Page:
MICHEL MARTIN, host:
And now it is time for BackTalk where we lift the curtain on conversations from the Tell Me More blog and get a chance to hear from you. Producer Douglas Hopper is sitting in for Lee this week. Douglas, what's up?
DOUGLAS HOPPER: It was all about Barack Obama this week and the fifth anniversary of the war in Iraq. Two stories we decided to pay a lot of attention to. Let's start out with what people had to say about Obama, the speech and his relationship with Pastor Jeremiah Wright. Obama offered a very personal take on his own faith and about the racial divide in America. Glen Dunlop (ph), who heard our coverage, had this to say.
Mr. GLEN DUNLOP (Blog Contributor): As a black man, I equate this to a public lynching of a man who is truly intent on doing something positive for America. It is unfair to simply attach Obama to the pastor and not look at Obama's works as a state legislator or senator. I think Obama's public record speaks for itself.
MARTIN: Thank you for your thoughts, Glen. Not everybody came to Obama's defense. One blog reader, A.V., thinks that Barack Obama is getting off too easy. Here is what he had to say. "It is hard for me to separate Obama with his close preacher/religious leader. How can Obama say that he doesn't agree with what the pastor said? I know if I went into church one day and heard the priest say, god damned America or make fun of black Republicans, I'd be sick to my stomach."
HOPPER: Thanks for that A.V. It has to be mentioned though, that Barack Obama has strongly condemned Pastor Wright's remarks. Having said that, one of our guests, conservative commentator Tara Setmeyer also thought Obama should be questioned because of his relationship with Pastor Wright.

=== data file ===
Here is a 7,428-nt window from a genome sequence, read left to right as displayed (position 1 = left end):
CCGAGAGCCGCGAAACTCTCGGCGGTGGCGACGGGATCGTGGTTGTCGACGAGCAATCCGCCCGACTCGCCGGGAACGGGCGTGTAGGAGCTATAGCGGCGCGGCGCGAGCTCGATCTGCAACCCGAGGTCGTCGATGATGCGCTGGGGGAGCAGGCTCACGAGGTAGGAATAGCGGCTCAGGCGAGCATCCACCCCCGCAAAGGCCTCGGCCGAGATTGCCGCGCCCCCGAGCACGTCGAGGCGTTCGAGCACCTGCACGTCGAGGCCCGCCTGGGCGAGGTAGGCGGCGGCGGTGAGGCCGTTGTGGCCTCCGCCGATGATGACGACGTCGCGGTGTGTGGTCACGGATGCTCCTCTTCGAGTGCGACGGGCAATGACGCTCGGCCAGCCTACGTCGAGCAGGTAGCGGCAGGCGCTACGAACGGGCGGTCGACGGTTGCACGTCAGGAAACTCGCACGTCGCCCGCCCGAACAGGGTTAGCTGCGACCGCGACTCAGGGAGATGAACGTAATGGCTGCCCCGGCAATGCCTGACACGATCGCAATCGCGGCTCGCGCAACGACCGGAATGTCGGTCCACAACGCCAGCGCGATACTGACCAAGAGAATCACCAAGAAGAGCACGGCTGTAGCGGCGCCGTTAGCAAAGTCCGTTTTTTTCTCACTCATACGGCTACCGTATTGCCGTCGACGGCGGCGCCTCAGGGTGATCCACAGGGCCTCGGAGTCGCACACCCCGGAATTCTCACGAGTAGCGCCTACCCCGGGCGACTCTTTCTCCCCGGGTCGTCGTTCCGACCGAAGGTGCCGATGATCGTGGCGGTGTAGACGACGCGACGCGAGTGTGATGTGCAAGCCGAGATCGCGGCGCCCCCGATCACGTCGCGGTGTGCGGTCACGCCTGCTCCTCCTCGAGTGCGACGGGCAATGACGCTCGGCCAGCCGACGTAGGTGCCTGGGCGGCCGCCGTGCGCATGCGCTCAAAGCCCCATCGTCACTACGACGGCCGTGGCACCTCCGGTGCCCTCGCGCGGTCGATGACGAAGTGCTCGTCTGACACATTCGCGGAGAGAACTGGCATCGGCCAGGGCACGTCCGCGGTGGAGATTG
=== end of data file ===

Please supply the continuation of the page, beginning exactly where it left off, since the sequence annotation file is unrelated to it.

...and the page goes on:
Ms. TARA SETMEYER (Conservative Commentator): I am running as a black man, but I am not running as a black man. Don't look at me that way, I am the uniter, I am representing everyone, but yet, he has his entire belief system. He sat under someone who has preached from a specific black perspective. It is a problem for him.
HOPPER: But one listener though Tara Setmeyer was missing the point and had this to say on the blog.
Unidentified woman: I think that the beauty of Barack's speech is that he eliminated issues that we are all talking about in our kitchens and amongst friends, both black and white, and has forced us to confront them.
MARTIN: Thank you for all your comments on this issue. Let's move on to another story we covered this week, the fifth anniversary of the war in Iraq. We dedicated Wednesday's show to observing the anniversary and in one of our segments we heard from a round table of service men and women who have served in Iraq.
Sergeant BRETT LINDELL (Marines): Would I do it again? I definitely would. You know I love my country. I love my marine corps, and you know, the honor in it, for my family, for everybody and I know Iraq has kind of lasted a long time, but there are definitely people over there who still need us.
MARTIN: Many listeners wrote in to say that they'd appreciated hearing from troops who had actually been on the ground in Iraq, but of course, there were critics.
HOPPER: That is right, Michel. Some listeners that the troops we had on only presented one perspective, Greg Patton (ph) wrote in to say, quote, "Your program gave a sanitized glimpse of what people have to endure during war." Greg went on to say that he wanted to hear more about the horrors of fighting in a war.
MARTIN: Thank you Douglas and thank you Greg for writing in. I do have to point out that we don't tell our guests what to say and I don't think anybody can say that an earlier conversation that we brought you, for example, with an Iraqi emergency room doctor, sanitized the horrors of the situation. But of course, we are always trying to figure out the voices we need to hear. The stories that we need to tell. To tell us more about what you think and to see what other listeners are talking about, you can go to npr.org/tellmemore and blog it out.
MICHEL: I'm Michel Martin. You are listening to Tell Me More from NPR News.
NPR transcripts are created on a rush deadline by Verb8tm, Inc., an NPR contractor, and produced using a proprietary transcription process developed with NPR. This text may not be in its final form and may be updated or revised in the future. Accuracy and availability may vary. The authoritative record of NPR’s programming is the audio record.